Glossary of Spiritual Wisdom
Excerpts about Wounding
Experiencing Emotional Hurt as a Wound
At this point the person might go on to experience himself as an empty space, devoid of any fullness or quality. If he deals with the associations he has to this emptiness—such as those of dependency and need—and the fears produced by them—probably the fears of disintegration, disappearing, and so on—then he will remember the old hurt that cut off the essence. This is another big dark spot. The person will unearth the painful situation or situations that ultimately led to the loss of this particular aspect of essence. Besides the memories and affects, the individual will experience the emotional hurt as a wound. It will feel physically like a wound in the chest, but it is a wound in the energy system that corresponds to the emotional hurt and the loss of the essence. When one allows oneself quietly to experience the hurtful wound and the memories connected with it, the golden elixir will flow out of it, healing it, and filling the emptiness with the beautiful sweet fullness that will melt the heart, erase the mind, and bring about the contentment that the individual has been thirsting for.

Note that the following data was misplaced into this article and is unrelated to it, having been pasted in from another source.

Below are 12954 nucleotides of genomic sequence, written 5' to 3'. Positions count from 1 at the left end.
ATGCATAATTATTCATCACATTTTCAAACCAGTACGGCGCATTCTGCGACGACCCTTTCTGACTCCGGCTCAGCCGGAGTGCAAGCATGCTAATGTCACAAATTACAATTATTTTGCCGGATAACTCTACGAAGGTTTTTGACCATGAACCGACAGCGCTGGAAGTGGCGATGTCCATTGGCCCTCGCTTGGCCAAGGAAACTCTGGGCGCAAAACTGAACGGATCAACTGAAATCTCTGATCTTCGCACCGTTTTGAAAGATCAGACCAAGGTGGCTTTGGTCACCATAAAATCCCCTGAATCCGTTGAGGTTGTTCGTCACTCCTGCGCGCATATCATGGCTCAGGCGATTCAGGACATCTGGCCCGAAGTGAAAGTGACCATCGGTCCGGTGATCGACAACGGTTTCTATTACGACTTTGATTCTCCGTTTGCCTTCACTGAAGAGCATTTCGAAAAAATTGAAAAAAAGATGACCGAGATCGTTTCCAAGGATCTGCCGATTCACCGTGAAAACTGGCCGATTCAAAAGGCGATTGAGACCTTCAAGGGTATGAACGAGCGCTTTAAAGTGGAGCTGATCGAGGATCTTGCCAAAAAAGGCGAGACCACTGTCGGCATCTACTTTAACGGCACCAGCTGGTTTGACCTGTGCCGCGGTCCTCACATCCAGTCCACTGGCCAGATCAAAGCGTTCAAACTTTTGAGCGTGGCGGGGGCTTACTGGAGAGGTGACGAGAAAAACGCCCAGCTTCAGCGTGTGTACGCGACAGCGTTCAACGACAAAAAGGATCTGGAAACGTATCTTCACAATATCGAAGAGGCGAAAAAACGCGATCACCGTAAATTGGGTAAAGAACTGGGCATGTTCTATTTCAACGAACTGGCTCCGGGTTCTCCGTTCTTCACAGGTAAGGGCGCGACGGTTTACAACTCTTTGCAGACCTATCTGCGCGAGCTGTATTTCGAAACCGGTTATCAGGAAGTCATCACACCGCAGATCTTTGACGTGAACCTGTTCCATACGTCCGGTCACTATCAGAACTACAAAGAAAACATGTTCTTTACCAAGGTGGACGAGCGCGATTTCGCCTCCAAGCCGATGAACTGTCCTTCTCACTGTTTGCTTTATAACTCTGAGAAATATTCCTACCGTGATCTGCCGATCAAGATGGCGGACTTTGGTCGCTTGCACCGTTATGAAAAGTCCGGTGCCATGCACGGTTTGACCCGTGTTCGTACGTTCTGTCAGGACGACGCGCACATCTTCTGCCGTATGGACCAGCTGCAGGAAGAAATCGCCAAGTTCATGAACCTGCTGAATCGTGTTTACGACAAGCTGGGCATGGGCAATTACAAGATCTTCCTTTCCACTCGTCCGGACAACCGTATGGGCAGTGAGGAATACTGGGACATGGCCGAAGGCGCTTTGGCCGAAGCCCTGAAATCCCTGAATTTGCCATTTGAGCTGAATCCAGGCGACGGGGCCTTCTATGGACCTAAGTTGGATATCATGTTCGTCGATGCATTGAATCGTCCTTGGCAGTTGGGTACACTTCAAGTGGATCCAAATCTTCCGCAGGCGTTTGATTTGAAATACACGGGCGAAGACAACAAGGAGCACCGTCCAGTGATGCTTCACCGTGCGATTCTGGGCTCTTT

Experiencing the Hurt for Not Being Seen